By following this approach we enforce the system features to be treated as independent components that can be created and evolve independently. We also push for a lower coupling between the system components making the slices more cohesive. The time to grasp what the system does also decreases as the top level navigation is more related to the feature requirements per se, and one doesn't need to understand the system as a whole, as the overall feature's code now have clear boundaries. And for sure, adding new features becomes a more straightforward exercise with a much lower risk of unintended side effects.

Even before you ask: yes, some things for sure will be shared between slices

While reading the general idea of VSA one may think it implies the project to have nothing shared at all between slices, but that is not the case. In case you find yourself seeing duplicated code between two slices there's no problem in extracting it into a shared package, usually called kernel or shared. But you'll also realize that this won't be so frequent, because for such scenario happen the piece of code to be shared must be doing pretty much the exact business related action (something expected to not happen so frequently while organizing code by features).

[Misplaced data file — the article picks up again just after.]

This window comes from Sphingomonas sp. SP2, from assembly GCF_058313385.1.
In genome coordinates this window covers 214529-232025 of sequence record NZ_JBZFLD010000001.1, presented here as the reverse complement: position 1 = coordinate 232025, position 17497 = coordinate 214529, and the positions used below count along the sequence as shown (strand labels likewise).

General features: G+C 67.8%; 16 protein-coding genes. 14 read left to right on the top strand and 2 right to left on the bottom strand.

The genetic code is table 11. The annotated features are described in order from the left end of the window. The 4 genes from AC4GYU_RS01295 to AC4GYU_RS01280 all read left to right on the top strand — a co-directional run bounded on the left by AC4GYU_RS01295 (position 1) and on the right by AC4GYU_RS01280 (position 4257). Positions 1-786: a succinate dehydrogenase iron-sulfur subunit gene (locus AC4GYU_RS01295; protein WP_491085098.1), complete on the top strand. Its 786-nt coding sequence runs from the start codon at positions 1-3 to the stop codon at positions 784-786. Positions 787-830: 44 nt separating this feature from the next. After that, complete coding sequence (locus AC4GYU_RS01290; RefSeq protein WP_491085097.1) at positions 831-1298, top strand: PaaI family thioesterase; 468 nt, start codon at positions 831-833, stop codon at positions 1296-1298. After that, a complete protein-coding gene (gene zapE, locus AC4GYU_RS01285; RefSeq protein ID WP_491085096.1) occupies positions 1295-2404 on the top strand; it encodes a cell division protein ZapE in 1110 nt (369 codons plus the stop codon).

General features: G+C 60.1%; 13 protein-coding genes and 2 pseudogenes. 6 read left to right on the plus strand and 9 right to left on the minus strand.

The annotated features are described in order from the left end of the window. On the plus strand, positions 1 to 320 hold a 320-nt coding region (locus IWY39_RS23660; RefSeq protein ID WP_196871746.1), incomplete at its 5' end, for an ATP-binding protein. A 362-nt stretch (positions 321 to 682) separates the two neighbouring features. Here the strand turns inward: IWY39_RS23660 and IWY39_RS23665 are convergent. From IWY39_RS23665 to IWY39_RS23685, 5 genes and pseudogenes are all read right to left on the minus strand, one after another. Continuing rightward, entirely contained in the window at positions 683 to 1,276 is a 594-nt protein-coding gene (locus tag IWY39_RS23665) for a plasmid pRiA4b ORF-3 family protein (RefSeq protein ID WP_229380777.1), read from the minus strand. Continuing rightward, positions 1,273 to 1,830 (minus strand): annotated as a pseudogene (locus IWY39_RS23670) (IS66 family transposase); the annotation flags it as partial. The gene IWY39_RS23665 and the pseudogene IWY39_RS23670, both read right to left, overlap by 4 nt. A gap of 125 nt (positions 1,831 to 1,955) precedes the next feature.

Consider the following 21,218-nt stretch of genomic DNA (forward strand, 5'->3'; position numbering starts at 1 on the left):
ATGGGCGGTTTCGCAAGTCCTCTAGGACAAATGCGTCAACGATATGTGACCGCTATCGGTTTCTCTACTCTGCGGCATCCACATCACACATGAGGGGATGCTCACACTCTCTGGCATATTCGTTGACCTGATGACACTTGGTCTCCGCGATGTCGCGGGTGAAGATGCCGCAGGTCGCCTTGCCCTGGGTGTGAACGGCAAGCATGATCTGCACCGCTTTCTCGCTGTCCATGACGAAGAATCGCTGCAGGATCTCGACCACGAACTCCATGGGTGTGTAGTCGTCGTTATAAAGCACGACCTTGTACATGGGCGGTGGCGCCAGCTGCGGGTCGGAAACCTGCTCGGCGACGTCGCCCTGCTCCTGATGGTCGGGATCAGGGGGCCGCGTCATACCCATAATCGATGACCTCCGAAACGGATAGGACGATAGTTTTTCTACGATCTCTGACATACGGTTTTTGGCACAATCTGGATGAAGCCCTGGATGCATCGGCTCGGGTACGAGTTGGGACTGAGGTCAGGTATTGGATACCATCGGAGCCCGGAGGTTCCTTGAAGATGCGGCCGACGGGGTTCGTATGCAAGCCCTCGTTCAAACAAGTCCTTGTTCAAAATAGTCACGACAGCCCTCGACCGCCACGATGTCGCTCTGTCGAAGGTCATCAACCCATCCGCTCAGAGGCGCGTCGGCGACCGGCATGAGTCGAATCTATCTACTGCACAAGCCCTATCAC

There's no silver bullet while building software. From the experiences I had scaling system using vertical slice architecture I must say it gave to me and to the teams I was working on flexibility to ship new features fast and it made it easy to apply fixies and reafactorings isolated with minimal side effects and specially during the maintenance phase.

For sure for newcomers of this design approach it will have some initial friction, but in a few iterations the general idea will stuck, and in case you need some mentoring on that you can reach me out ;)